1. Wash lemons in cold water, then slice 3⁄4 of the way through lengthwise. Place lemons in jar, add salt and lemon juice and mix well. Write the date on the lid and close the jar lightly, leaving just enough space to let out air. Place on counter at room temperature and shake 3 times a week. Test lemons in 40–60 days; when ready they should be soft, as if cooked. When preserved, move to refrigerator, where they last for 6 months. To use, discard the pulp and dice the skin finely for use. The lemon can also be used on chicken and fish.
  • 3 bulbs garlic
  • 1 medium sweet onion, diced small
  • 2 teaspoons dried oregano
  • 2 teaspoons cumin
  • 1⁄4 cup Chimayó red chile powder
  • 5 yellow-corn tortillas
  • 4 cups high-quality stewed tomatoes, pureed
  • 1⁄2 cup fresh chopped cilantro (save a little for garnish)
  • 3 quarts water
  • Salt to taste
  • small avocados
  • 1–2 limes
  1. Turn oven to 450° F. Cut off tops of garlic bulbs and rub with olive oil. Place in small baking dish and roast 20–30 minutes until soft and golden brown. When cool, squeeze the bulbs to release the roasted cloves.
  2. Heat a gallon-sized soup pot with 1⁄2 cup of olive oil. Add the diced onion and sauté for 5 minutes until soft with no color. Add oregano, cumin, red chile, and tortilla strips; cook for 3 minutes. Add the tomato puree and water, lower heat to medium, and simmer for 20 minutes until tortillas start to fall apart. Add the cilantro and roasted garlic cloves. Cool to room temperature and puree in batches in blender until smooth. Taste and add salt as needed.
  3. To serve, reheat and garnish with chopped cilantro, sliced avocado, and a wedge of lime.

Lambtbone
Meat is used judiciously at Sunrise Springs by chef Paul Novak.

Lamb T-Bone with Roasted Yukon Potatoes, Snap Peas, and Herbed Garlic Pesto

  • 4 lamb T-bone steaks
  • 1 pound snap peas
  • 2 ounces pea shoots (garnish)
  • 4 large Yukon potatoes
  • 2/3 ounce fresh thyme
  • 1 bunch parsley, picked and stemmed
  • 2/3 ounce fresh oregano
  • 2 large cloves garlic
  • 3⁄4–1 cup olive oil
  • Salt and pepper to taste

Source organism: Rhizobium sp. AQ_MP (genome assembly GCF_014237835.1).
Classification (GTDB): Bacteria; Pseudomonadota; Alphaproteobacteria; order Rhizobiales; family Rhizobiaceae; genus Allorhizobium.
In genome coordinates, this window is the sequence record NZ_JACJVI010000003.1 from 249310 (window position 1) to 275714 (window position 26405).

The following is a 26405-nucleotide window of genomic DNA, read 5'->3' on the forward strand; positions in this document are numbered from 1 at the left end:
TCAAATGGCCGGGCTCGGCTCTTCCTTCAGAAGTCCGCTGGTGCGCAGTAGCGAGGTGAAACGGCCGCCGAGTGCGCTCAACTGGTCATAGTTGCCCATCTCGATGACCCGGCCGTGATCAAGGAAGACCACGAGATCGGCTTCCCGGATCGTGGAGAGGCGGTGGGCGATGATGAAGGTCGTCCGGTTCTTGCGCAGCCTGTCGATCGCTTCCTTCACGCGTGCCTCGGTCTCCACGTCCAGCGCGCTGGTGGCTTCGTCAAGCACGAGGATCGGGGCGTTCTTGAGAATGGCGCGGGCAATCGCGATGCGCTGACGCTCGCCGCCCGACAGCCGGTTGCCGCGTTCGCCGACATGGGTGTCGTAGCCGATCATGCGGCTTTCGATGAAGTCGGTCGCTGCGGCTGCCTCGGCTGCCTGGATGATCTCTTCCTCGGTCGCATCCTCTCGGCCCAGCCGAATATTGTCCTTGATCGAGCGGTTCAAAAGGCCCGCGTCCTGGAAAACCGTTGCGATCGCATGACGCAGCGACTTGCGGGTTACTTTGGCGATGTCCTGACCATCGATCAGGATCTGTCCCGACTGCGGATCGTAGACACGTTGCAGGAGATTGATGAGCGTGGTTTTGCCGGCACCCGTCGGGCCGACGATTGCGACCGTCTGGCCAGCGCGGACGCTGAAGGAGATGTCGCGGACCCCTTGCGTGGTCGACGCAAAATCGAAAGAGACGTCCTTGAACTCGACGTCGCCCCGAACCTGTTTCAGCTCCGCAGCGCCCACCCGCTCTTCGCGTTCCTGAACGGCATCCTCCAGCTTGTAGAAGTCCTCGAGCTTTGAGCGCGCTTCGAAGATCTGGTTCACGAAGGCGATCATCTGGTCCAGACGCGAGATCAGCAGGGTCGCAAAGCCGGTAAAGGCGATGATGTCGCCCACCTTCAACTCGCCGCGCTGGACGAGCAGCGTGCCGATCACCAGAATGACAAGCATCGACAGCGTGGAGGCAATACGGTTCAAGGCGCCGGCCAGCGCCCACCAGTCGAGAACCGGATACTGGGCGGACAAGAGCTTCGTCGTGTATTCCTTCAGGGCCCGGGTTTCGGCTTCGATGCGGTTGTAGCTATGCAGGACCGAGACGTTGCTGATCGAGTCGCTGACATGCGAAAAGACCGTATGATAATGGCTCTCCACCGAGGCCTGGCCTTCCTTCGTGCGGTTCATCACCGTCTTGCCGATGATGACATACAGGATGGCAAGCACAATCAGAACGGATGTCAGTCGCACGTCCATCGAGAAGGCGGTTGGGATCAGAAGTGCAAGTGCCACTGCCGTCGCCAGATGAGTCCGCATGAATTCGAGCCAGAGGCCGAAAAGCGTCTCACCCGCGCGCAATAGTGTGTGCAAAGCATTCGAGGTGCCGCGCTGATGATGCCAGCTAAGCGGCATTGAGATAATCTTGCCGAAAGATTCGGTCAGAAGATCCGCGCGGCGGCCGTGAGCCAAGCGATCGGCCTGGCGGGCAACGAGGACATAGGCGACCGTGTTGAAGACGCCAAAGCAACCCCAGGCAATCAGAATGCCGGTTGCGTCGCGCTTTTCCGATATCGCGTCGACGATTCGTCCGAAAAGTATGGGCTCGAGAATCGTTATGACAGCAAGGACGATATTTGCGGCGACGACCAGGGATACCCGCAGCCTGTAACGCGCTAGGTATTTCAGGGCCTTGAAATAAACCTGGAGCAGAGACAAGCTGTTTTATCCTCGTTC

1. Heat oven to 450° F. Dice the potatoes in 1⁄2-inch cubes and toss them in olive oil and salt. Place in a large cast-iron pan and roast for 25–30 minutes, turning every 5 minutes. Remove from oven and lower heat to 350° F. While potatoes roast, make the savory herbed garlic pesto.
  2. Place garlic, herbs,and half the oil in blender. While blending, add remaining oil a little bit at a time to reach a sauce-like consistency.
  3. Pan-sear lamb on high heat for 3 minutes on each side and place in oven at 350° F for 8–10 minutes (medium rare), along with the potatoes, to reheat. Meanwhile, steam snap peas until just tender, pour out water, and return peas to the pot with a little butter, salt, and pepper.
  4. To assemble, place roasted potatoes on plate, mound the lamb atop, arrange snap peas over the meat, drizzle with herb sauce, and garnish with pea shoots. 

Bingcherrytart
Novak's bing cherry tart looks good enough to eat.

Warm Bing Cherry and Almond Crust Tart with Coconut Ice Cream

For the Gluten-free Almond Shortcrust

  • 3⁄4 cup almond flour
  • 3⁄4 cup all-purpose gluten-free flour
  • 2 tablespoons cornstarch
  • 1/3 cup butter, melted
  • 3 tablespoons maple syrup
  • 2 teaspoons almond extract
  1. Mix all ingredients together (with a pinch of sea salt) intil dough is thick and pliable . Oil individual 4-inch tart pans, then press dough into pans to about 1/8 inch thick. Bake shells at 350° F for 15–20 minutes until just baked but still white. 

For the Bing Cherry Filling 

  • 2 pounds bing cherries (fresh or frozen)
  • 1⁄4 cup cornstarch
  • Juice from 1⁄2 lemon
  • Sugar to taste
  1. In a small cup, mix cornstarch and lemon juice with a fork (add a little water if it’s sludgy). In a medium saucepan, cook cherries on low heat until they give up much of their moisture, about 20–30 minutes (shorter for frozen, longer for fresh). Taste cherries and add sugar to taste. Bring filling to boil on high heat. Re-stir cornstarch mix, then pull filling off heat and add cornstarch, mixing thoroughly and quickly. Return filling to medium heat, stirring as the filling becomes thicker and clearer.
  2. Spoon filling into crusts, bake at 375° F for 15 minutes. (Save a little filling for garnish; add water to loosen the consistency.)

For the Coconut Ice Cream

  • 1 3⁄4 cup coconut milk
  • 1 3⁄4 cup coconut cream 
  • Scant 1⁄4 cup agave syrup
  • 3⁄4 cup cane sugar
  • 1⁄2 vanilla bean
  • 3⁄4–1 teaspoon sea salt
  1. In a saucepan, combine coconut milk, coconut cream, agave, and sugar. Cut vanilla bean in half and then cut open lengthwise, scraping beans into the milk mixture. Cook on medium heat until it begins to simmer. Add salt, pour into a blender, and mix on high for 1 minute. Refrigerate for 5 hours, then churn according to your ice cream maker’s instructions.
  2. To assemble, warm tarts in hot oven for 8 minutes, then top with a scoop of ice cream, pouring a bit of reserved cherry filling over it.

NEED TO KNOW
Among the myriad wellness activities offered at Sunrise Springs is the “Culinary Adventure for Two,” which includes a trip to the Santa Fe Farmers’ Market followed by a cooking class. (877) 977-8212; sunrisesprings.com